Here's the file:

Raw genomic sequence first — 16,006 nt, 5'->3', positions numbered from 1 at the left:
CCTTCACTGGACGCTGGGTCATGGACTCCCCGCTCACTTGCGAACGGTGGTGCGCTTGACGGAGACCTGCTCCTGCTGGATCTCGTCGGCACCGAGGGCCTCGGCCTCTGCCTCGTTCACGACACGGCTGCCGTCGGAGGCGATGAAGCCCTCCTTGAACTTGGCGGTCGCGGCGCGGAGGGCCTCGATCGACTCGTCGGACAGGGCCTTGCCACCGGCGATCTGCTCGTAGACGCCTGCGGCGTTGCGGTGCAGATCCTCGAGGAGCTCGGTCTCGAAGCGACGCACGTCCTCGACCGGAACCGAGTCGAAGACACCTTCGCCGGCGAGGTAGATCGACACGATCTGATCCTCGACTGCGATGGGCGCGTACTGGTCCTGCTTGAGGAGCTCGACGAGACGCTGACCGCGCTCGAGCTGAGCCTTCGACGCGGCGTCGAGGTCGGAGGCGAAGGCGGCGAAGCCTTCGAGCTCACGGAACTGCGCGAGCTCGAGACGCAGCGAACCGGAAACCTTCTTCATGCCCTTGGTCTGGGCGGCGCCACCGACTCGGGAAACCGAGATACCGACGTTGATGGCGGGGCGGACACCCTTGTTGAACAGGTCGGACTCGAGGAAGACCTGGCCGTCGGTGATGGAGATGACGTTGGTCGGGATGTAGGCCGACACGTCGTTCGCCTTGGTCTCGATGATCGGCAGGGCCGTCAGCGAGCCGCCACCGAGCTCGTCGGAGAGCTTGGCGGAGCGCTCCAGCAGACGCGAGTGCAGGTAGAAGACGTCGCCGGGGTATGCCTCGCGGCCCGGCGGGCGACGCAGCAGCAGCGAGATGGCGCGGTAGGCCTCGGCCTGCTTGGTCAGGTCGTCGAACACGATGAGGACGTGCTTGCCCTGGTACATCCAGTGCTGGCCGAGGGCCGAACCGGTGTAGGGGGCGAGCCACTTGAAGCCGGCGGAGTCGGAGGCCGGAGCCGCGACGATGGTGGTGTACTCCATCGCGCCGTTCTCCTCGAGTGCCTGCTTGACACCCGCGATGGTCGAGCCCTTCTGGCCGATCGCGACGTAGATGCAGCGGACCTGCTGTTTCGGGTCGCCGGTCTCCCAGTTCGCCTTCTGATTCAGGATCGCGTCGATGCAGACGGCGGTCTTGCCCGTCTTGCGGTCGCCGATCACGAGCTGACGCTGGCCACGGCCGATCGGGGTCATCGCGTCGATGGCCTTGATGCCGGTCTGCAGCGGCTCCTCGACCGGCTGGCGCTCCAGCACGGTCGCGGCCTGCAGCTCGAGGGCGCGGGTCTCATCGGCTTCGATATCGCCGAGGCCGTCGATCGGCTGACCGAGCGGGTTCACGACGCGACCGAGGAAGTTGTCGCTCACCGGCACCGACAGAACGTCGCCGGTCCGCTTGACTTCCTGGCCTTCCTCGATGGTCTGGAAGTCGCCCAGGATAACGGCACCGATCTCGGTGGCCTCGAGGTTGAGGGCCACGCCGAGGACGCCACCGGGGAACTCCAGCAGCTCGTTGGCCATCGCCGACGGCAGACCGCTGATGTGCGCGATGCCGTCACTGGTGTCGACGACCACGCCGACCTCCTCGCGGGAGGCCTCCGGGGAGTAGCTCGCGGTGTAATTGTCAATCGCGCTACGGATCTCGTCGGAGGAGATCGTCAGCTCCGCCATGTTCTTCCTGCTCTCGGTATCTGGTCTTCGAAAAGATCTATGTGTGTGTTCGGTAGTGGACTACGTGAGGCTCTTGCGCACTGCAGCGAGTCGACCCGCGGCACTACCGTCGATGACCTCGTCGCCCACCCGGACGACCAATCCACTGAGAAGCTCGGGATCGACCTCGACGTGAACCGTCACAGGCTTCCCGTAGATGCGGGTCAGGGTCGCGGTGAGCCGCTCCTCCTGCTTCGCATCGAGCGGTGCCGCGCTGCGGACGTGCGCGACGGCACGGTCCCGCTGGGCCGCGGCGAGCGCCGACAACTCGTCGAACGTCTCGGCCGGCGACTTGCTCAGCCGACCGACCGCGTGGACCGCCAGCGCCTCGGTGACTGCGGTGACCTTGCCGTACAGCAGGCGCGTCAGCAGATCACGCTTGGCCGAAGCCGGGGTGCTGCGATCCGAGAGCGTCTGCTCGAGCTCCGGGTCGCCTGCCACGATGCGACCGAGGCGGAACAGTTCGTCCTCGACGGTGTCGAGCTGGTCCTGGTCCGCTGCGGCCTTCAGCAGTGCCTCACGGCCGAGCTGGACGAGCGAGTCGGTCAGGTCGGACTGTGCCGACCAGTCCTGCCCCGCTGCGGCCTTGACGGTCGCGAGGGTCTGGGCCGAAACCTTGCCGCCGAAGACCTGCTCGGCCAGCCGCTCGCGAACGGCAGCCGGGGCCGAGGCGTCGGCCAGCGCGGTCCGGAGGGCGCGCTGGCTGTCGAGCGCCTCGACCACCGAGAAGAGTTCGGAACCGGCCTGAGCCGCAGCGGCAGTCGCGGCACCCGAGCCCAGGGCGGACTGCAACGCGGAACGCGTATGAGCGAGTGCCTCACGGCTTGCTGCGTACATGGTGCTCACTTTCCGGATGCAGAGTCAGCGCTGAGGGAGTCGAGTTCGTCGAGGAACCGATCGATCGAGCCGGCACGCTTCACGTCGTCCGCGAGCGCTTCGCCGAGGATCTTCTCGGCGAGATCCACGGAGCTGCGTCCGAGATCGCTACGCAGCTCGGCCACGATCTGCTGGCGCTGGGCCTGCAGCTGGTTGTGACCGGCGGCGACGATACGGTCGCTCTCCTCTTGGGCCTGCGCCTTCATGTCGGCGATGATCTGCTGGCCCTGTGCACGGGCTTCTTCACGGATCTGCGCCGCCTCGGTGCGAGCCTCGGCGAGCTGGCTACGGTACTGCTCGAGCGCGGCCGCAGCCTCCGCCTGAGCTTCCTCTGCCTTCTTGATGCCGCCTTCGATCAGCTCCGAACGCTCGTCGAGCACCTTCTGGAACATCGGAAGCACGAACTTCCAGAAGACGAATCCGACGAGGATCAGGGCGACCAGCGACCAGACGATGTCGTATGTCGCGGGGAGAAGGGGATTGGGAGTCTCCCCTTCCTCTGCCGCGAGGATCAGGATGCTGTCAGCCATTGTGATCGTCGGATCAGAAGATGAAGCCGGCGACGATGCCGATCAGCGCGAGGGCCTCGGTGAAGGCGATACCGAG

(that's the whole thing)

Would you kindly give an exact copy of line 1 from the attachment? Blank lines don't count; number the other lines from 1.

Raw genomic sequence first — 16,006 nt, 5'->3', positions numbered from 1 at the left: